Hughes, A. E., Crowell, S. E., *Uyeji, L., & Coan, J. A. (2012). A developmental neuroscience of borderline pathology: Emotion dysregulation and social baseline theory. Journal of Abnormal Child Psychology, 40, 21-33. Download

Beauchaine, T. P., Klein, D. N., Crowell, S. E., Derbidge, C., & Gatzke-Kopp, L. M. (2009). Multifinality in the development of personality disorders: A Biology * Sex * Environment interaction model of antisocial and borderline traits. Development and Psychopathology, 21, 735-770. Download

Crowell, S. E., Beauchaine, T. P., & Linehan, M. (2009). A biosocial developmental model of borderline personality: Elaborating and extending Linehan's theory. Psychological Bulletin, 135, 495-510. Download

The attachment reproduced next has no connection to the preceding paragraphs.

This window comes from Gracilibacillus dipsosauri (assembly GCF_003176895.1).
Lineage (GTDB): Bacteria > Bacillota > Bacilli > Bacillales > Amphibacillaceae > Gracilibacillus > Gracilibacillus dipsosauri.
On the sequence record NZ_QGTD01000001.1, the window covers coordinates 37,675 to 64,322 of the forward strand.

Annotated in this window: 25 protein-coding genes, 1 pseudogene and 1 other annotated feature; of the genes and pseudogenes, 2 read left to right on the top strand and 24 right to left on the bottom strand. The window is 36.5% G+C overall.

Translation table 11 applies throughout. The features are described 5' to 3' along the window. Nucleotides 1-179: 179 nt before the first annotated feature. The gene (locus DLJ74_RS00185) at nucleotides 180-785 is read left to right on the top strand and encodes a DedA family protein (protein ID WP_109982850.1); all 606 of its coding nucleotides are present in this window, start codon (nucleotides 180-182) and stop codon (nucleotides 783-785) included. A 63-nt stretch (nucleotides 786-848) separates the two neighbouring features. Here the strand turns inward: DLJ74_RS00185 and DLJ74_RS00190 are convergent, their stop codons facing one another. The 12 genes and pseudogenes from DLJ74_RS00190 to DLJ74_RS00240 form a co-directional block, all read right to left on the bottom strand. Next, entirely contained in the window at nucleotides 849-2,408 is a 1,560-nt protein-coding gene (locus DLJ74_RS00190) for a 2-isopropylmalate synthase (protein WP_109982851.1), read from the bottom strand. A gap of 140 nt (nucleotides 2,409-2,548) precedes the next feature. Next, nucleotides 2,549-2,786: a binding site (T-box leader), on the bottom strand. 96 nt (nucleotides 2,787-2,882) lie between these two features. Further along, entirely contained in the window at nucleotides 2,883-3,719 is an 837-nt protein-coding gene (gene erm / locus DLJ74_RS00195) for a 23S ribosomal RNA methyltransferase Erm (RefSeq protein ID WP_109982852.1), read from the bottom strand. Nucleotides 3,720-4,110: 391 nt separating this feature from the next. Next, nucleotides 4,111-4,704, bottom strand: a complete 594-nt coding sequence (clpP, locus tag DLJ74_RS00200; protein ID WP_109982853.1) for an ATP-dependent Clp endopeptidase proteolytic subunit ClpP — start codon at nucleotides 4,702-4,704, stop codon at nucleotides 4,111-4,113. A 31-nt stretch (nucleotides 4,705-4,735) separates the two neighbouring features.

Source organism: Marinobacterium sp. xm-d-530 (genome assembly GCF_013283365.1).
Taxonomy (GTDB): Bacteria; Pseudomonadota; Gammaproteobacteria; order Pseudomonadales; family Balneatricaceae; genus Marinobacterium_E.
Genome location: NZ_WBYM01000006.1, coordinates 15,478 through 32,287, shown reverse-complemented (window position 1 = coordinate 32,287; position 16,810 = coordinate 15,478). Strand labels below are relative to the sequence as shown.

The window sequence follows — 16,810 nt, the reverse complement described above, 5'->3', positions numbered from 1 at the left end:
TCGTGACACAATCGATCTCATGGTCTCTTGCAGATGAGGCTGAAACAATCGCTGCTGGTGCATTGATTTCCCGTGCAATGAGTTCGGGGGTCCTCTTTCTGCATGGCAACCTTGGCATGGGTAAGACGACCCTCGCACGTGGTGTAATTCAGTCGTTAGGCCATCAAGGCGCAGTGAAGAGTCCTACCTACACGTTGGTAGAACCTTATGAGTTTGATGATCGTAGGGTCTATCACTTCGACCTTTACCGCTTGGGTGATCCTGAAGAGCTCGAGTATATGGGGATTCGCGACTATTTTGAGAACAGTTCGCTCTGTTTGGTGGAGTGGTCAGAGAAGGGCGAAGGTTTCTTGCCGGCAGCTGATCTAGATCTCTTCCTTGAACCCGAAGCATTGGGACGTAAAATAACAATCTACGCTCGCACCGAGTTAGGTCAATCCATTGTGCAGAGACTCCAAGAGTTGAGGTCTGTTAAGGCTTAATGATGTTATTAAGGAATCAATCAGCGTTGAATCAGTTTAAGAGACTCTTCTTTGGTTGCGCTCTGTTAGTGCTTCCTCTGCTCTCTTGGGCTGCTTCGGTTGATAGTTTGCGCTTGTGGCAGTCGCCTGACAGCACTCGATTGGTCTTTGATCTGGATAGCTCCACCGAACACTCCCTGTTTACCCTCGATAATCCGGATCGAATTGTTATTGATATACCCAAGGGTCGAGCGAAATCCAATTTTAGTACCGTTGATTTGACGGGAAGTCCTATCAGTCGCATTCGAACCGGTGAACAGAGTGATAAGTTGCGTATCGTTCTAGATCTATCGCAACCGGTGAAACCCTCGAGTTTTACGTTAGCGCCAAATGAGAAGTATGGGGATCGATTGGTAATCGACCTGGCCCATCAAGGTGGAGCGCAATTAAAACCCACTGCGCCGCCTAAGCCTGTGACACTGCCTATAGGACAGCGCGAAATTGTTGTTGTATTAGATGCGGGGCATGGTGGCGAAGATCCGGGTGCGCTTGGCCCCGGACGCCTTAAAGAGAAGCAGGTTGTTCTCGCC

Crowell, S. E., Beauchaine, T. P., McCauley, E., Smith, C. J., Vasilev, C. A., & Stevens, A. L. (2008). Parent-child interactions, peripheral serotonin, and self-inflicted injury in adolescents. Journal of Consulting and Clinical Psychology, 76, 15-21. Download

Crowell, S. E., Beauchaine, T. P., McCauley, E., Smith, C., Stevens, A. L., & Sylvers, P. D. (2005). Psychological, physiological, and serotonergic correlates of parasuicidal behavior among adolescent girls. Development and Psychopathology, 17, 1105-1127. Download